MaximusSol’s review published on Letterboxd:
Chthonic, chintzy, and charmingly chilling, appreciating Ken Russell's cult-favorite The Lair of the White Worm is all about tone - when viewed as a legitimate horror flick, the Lair lacks luster, but when viewed as a delightfully weird horror-comedy, there's a lot to be loved even though punches are pulled in a relatively listless third act.
I first saw this 1986 adaptation of a Bram Stoker tale at around 2am one night in boarding school. Back then, I was mostly put off by the flick's oddly whimsical tone that somehow matched the now-signature mannerisms of some boyishly handsome British bloke (a young Hugh Grant) with shocking images of Roman soldiers raping nuns, a sexy snake lady, and a climax featuring a terribly-rendered giant alabaster phallus-beast. As a young man I was bewildered by Amanda Donahue’s serpentine performance as the fiendish worm-worshipper Lady Sylvia, and as the film progressed, I had the sense even back then that what I was watching would one day go on to be a cult classic.
The Halloween season beckoned me to revisit this film and I’m glad I had a chance to watch it with a fresh set of eyes. Amanda Donahue is perfectly casted as the immortal patron of the titular worm. Hugh Grant is also wonderful here as the heir to the ancestral lands once owned by the legendary worm-slayer, John D'Ampton. This was one of his first feature films and it is quite clear here how he became the darling of 90's and early 2000's rom-coms with his light tone and near effortless charm. Apparently in real life he was embarrassed by this film, or didn’t know what to make of its tone, which unabashedly strides the line between horror and camp. In an interview with The Globe and Mail, Grant said:
"I'm not sure if it was meant to be horrific or funny. When I saw it, I roared with laughter. As ever, I get to play a sort of upper-class young man. I have some exciting things to do: I get to slay a giant worm with a big sword, cutting it in half. Very, very symbolic stuff.”
The 1980s were something of a golden era for horror comedies, with American Werewolf in London and Vampire’s Kiss serving as two prominent examples, but this sub-genre can often confuse audiences who go into the movies expecting one experience, while winding up with another experience entirely. What makes Lair somewhat unique and therefore difficult to categorize is that its humor is mostly centered in the comedic tone of its dialogue and the characters’ reactions to the weird events of the story, but not in the situations themselves. In other words, it’s not an inherently funny story, but its performed with a comedic tone and that makes it delightful to watch.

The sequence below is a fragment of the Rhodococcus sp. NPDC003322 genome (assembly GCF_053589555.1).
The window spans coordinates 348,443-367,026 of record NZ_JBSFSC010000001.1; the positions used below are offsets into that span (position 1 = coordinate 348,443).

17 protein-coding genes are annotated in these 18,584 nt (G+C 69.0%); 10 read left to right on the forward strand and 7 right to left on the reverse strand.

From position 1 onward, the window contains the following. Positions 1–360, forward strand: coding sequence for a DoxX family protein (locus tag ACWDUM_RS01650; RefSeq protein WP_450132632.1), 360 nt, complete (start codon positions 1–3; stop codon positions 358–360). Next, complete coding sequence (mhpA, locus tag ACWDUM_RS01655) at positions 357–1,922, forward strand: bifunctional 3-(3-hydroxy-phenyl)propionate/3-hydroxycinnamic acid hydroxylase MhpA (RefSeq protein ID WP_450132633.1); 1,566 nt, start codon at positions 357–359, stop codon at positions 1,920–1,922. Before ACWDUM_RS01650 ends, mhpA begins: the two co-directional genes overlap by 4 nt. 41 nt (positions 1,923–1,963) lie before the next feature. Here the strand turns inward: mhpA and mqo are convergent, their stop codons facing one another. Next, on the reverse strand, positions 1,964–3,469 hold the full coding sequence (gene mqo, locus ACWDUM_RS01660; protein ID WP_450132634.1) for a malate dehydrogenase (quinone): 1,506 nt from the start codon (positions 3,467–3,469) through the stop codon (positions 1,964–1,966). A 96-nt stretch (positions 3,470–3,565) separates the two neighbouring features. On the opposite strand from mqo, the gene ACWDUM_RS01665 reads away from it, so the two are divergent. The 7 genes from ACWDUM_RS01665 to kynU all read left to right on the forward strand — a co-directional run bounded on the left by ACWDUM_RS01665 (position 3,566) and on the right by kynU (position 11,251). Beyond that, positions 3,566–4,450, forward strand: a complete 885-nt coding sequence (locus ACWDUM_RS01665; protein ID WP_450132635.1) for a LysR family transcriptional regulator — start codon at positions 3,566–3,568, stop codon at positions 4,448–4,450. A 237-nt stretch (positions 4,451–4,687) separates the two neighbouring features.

But in addition to the great dialogue and performances from Grant and an equally-young Peter Calpaldi, the film frequently veers into camp, and camp is something that I think American audiences struggle with, especially when the camp comes delivered wrapped up in the trappings of horror. So, Lady Sylivia slinking around her castle, seducing and claiming one victim after the next, is that meant to be sexy, funny, scary, or ironic? Or all the above? Regarding this tonal confusion, director Ken Russell said in a Fangoria interview:
"I would like to state that I actively encourage the audience to laugh along with White Worm."
Whatever one wishes to make of the film’s mixed genre and unexpected tone will have a lot to do with one’s enjoyment of the flick, but aside from the comedic elements, it is also important to provide some commentary about some of the mytho-poetic matter that constitutes the film’s concept and story. I don’t know much about the Bram Stoker novel, but I do know that the idea of mankind and the gods contending with worms and serpents is littered all over many great mythic works, like The Volsung Saga featuring Sigurd battling the wyrm, or Siefried in Wagner’s Ring Cycle facing essentially the same monster on a site near the Rhine River that would later come to be known as Worms, Germany, or Thor versus the world-serpent Jörmungandr. Over and over again, the cycle continues, even 20,000 years into the future with the sandworms in Dune do worm-like serpent creatures appear in literary and filmic works to test the mettle of heroes, often representing the endless cycle of death and renewal. Additionally, there is no doubt a phallic aspect to the mythology and this may stem from an expression of a man’s need to overcome and unseat “the father” to assume individuated manhood. I had ironically watched this movie in the midst of reading The Volsungs and The Ring for my PhD program and watching the new Dune so I couldn’t help but marvel at the synchronicity of all of these tales appearing in my life around the same time.
Bottom line, this is very good, but not great, little culty campy gem that delivers great performances and some compelling psychological material but leaves much unexplored in terms of its foray into weirdness and terror and ultimately doesn’t go deep enough into its own lore and mythology. In the end, White Worm amounts to something of a letdown, especially given the film’s unique premise and excellent first-half execution. However, the film seems to collapse under the weight of its earlier goodwill and results in a unsatisfying climax and conclusion. I would definitely recommend to those who like their horror a bit on the silly side, or for anyone with a hankering for a twenty-something Hugh Grant.